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Pilonidal Sinus And Its Treatment – Should You Undergo Surgery?

If you’re experiencing symptoms of pilonidal sinus, you might be wondering if you should consider undergoing surgery to fix the problem. However, you should consult with your doctor to determine if this is the best option for your particular case. Surgery typically takes about 30 minutes and can help you return to your normal life quickly. If you decide that surgery isn’t the right solution for your particular case, you should consider other options, including non-surgical treatments. You can usually return home the day of your surgery, and you may be able to resume normal activities within two to three weeks. However, you should check with your physician to determine when you can return to work or exercise safely.

Ingrown hairs

Surgery is one of the most effective methods for treating ingrown hairs. Compared to nonsurgical methods, surgery can eliminate the root cause of the problem. During the procedure, a tiny incision is made in the affected area. The hair follicles are then surgically removed in pieces as small as possible. Typically, a patient is able to return to work the same day. Patients can also recover from the procedure with little to no medical dressing.

A 24-year-old grocery store employee was diagnosed with pilonidal sinus, a small hole in the skin that can become infected. Hairs trapped in this area can clog the sinus, causing an infection and a pus-filled cyst. This cyst may be painful and can ooze blood or pus. It may even produce a foul smell. In severe cases, the patient may have to undergo surgery.

Surgery for pilonidal sinus is effective, though it may not be the best option for every patient. The recovery time from surgery can vary, from a few hours to a few months. However, patients should discuss surgical options with their doctors before proceeding.

Sitting for long periods of time

Sitting for extended periods of time can increase the risk of Pilonidal Sinus. It is essential to get a proper diagnosis and treatment to avoid this condition. Depending on the cause, this condition may resolve on its own or require treatment. Surgery is an option for some people but it should be discussed with a doctor.

In some cases, pilonidal sinus is caused by excessive body hair that enters the cleft between the buttock and tailbone. Men are more prone to this condition, but women are also at risk. Sitting for long periods of time can worsen the condition, and symptoms may develop rapidly or over a short period of time. Patients should seek medical attention as soon as they feel symptoms of infection, although no treatment is necessary if there is no infection.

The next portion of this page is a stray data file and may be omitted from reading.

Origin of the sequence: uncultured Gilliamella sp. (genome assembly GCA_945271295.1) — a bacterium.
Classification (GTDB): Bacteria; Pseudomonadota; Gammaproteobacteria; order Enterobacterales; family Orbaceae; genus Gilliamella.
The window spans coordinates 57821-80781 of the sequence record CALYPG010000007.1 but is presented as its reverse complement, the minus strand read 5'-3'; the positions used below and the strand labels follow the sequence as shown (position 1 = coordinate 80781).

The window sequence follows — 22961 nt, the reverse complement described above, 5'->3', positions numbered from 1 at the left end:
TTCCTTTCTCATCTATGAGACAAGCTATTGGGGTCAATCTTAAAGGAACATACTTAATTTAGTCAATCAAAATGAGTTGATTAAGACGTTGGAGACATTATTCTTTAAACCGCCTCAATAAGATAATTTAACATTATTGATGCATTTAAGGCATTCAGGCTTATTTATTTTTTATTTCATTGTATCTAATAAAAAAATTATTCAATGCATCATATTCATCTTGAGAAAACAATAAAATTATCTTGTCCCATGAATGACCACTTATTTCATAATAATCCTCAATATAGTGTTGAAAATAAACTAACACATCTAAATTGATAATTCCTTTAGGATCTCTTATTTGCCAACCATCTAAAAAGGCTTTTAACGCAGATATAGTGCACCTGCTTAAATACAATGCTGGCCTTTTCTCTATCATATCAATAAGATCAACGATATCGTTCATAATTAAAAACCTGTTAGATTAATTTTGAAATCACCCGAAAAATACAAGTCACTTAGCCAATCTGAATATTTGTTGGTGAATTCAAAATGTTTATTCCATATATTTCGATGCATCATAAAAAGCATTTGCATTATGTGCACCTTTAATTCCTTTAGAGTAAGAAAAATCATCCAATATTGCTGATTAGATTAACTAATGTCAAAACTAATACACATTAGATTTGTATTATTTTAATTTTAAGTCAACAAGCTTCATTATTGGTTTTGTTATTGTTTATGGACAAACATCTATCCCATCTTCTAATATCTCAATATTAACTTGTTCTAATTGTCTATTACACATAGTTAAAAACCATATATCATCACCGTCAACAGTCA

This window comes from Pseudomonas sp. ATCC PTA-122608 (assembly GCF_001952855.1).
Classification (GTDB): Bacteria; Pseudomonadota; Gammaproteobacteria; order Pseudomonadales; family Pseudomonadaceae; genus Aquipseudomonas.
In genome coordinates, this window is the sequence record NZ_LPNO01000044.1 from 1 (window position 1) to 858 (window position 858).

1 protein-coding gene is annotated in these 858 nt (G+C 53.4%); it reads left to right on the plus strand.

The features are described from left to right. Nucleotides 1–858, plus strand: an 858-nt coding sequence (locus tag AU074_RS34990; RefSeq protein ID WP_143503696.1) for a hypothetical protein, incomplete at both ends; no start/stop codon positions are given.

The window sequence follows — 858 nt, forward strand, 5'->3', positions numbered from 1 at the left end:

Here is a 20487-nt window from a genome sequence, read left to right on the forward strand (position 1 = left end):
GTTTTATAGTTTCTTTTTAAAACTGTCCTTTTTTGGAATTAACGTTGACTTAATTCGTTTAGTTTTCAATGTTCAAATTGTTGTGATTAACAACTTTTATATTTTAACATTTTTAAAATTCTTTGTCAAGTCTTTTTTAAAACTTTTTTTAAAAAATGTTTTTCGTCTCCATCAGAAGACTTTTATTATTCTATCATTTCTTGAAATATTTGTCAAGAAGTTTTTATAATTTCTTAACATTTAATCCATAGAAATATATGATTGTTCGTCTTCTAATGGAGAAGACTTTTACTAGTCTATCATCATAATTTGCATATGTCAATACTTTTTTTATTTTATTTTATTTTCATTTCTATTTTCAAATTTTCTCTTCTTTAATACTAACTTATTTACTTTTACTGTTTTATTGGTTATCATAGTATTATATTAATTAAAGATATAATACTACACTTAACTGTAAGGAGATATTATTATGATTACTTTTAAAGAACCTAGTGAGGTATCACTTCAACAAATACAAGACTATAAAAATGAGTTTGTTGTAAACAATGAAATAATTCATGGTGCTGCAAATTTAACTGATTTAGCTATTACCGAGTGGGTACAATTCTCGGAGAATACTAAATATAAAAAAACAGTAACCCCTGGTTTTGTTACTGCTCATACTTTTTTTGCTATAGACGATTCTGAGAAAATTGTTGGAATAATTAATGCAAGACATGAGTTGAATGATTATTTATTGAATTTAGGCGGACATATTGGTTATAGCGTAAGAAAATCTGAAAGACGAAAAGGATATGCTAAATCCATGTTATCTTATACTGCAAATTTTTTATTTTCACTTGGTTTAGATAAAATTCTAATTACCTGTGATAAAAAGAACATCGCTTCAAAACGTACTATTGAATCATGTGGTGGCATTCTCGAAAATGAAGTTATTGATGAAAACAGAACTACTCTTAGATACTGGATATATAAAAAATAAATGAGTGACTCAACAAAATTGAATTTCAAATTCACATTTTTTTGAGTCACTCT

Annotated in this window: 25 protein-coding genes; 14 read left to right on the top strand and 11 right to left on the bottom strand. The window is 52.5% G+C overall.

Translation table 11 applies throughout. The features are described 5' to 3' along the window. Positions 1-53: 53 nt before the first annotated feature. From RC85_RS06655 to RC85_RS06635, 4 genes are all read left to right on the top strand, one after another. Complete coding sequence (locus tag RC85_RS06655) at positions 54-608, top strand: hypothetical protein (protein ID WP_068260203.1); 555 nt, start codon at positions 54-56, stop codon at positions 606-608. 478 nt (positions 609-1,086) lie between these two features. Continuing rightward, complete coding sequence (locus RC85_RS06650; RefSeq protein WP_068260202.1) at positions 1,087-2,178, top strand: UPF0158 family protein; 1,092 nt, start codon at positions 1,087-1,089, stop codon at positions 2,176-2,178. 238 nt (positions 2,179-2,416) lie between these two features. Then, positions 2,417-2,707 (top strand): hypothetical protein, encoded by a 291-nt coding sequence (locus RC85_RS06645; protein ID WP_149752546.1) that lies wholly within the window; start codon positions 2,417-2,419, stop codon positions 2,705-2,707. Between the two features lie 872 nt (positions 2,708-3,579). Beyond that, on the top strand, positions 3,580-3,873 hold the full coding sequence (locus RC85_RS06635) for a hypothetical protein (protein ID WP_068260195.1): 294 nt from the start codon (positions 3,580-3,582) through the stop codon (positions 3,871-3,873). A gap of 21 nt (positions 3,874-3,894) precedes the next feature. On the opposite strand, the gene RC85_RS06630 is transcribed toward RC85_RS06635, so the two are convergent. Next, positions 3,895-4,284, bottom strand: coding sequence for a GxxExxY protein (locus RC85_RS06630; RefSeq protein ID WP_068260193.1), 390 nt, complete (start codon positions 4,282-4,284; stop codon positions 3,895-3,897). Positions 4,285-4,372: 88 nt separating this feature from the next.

Antibiotics can help cure pilonidal sinus infection and reduce pain. A follow-up exam and proper hygiene are recommended. However, pilonidal sinus is often a chronic condition and repeat surgery is necessary for 50% of patients.


Acute and chronic pilonidal disease should be promptly diagnosed and treated. Treatment can include surgical resection. Surgical resection should be extensive enough to include the sacrum, coccyx, and rectum. After surgery, various flap-based reconstruction techniques can be used to close the wound. These techniques include Bascom Cleft Lift, Z-plasty, and W-plasty.

Patients should keep the wound clean and free from hair. They may need to remove their hair every couple of weeks for several months. Hair growth will start to thin and soften at the crease. If left untreated, pilonidal disease can progress to other, more severe, or even malignant conditions. Further complications may develop, including secondary infection, osteomyelitis, and inflammation of the bone. Some cases may even lead to skin cancer.

Symptoms of pilonidal disease include swelling and pain around the tailbone. It can also result in an abscess or a cyst. When the pilonidal sinus becomes infected, it may ooze blood or pus, and may have a foul odor. The cause of pilonidal disease is unclear, but the diagnosis may be confirmed by a physician’s examination.



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